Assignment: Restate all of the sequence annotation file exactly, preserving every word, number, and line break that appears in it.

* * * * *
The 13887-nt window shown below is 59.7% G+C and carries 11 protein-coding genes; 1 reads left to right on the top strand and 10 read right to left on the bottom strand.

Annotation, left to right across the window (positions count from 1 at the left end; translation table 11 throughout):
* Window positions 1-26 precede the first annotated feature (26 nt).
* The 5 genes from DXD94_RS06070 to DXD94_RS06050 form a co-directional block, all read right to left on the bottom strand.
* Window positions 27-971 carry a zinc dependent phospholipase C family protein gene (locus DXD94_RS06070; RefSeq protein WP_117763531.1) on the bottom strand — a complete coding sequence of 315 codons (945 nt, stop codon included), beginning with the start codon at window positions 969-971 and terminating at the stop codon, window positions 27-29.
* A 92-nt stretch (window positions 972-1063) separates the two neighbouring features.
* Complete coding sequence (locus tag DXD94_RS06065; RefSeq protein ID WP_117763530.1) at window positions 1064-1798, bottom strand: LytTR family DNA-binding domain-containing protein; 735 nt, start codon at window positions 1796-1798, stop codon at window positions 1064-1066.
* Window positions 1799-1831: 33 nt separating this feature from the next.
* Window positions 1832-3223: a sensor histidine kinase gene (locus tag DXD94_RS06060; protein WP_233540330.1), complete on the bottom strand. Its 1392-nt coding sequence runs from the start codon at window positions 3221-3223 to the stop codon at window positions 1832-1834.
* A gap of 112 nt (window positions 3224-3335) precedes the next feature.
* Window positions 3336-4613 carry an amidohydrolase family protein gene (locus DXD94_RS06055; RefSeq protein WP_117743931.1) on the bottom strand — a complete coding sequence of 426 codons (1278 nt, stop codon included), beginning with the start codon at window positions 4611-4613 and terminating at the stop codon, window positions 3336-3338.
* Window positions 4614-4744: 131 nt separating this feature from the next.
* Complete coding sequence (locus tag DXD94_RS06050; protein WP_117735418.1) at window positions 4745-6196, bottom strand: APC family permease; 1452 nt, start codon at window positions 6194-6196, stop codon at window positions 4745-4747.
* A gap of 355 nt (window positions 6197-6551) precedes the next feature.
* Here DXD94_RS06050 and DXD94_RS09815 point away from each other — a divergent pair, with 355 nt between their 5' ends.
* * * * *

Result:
The 13887-nt window shown below is 59.7% G+C and carries 11 protein-coding genes; 1 reads left to right on the top strand and 10 read right to left on the bottom strand.

Annotation, left to right across the window (positions count from 1 at the left end; translation table 11 throughout):
* Window positions 1-26 precede the first annotated feature (26 nt).
* The 5 genes from DXD94_RS06070 to DXD94_RS06050 form a co-directional block, all read right to left on the bottom strand.
* Window positions 27-971 carry a zinc dependent phospholipase C family protein gene (locus DXD94_RS06070; RefSeq protein WP_117763531.1) on the bottom strand — a complete coding sequence of 315 codons (945 nt, stop codon included), beginning with the start codon at window positions 969-971 and terminating at the stop codon, window positions 27-29.
* A 92-nt stretch (window positions 972-1063) separates the two neighbouring features.
* Complete coding sequence (locus tag DXD94_RS06065; RefSeq protein ID WP_117763530.1) at window positions 1064-1798, bottom strand: LytTR family DNA-binding domain-containing protein; 735 nt, start codon at window positions 1796-1798, stop codon at window positions 1064-1066.
* Window positions 1799-1831: 33 nt separating this feature from the next.
* Window positions 1832-3223: a sensor histidine kinase gene (locus tag DXD94_RS06060; protein WP_233540330.1), complete on the bottom strand. Its 1392-nt coding sequence runs from the start codon at window positions 3221-3223 to the stop codon at window positions 1832-1834.
* A gap of 112 nt (window positions 3224-3335) precedes the next feature.
* Window positions 3336-4613 carry an amidohydrolase family protein gene (locus DXD94_RS06055; RefSeq protein WP_117743931.1) on the bottom strand — a complete coding sequence of 426 codons (1278 nt, stop codon included), beginning with the start codon at window positions 4611-4613 and terminating at the stop codon, window positions 3336-3338.
* Window positions 4614-4744: 131 nt separating this feature from the next.
* Complete coding sequence (locus tag DXD94_RS06050; protein WP_117735418.1) at window positions 4745-6196, bottom strand: APC family permease; 1452 nt, start codon at window positions 6194-6196, stop codon at window positions 4745-4747.
* A gap of 355 nt (window positions 6197-6551) precedes the next feature.
* Here DXD94_RS06050 and DXD94_RS09815 point away from each other — a divergent pair, with 355 nt between their 5' ends.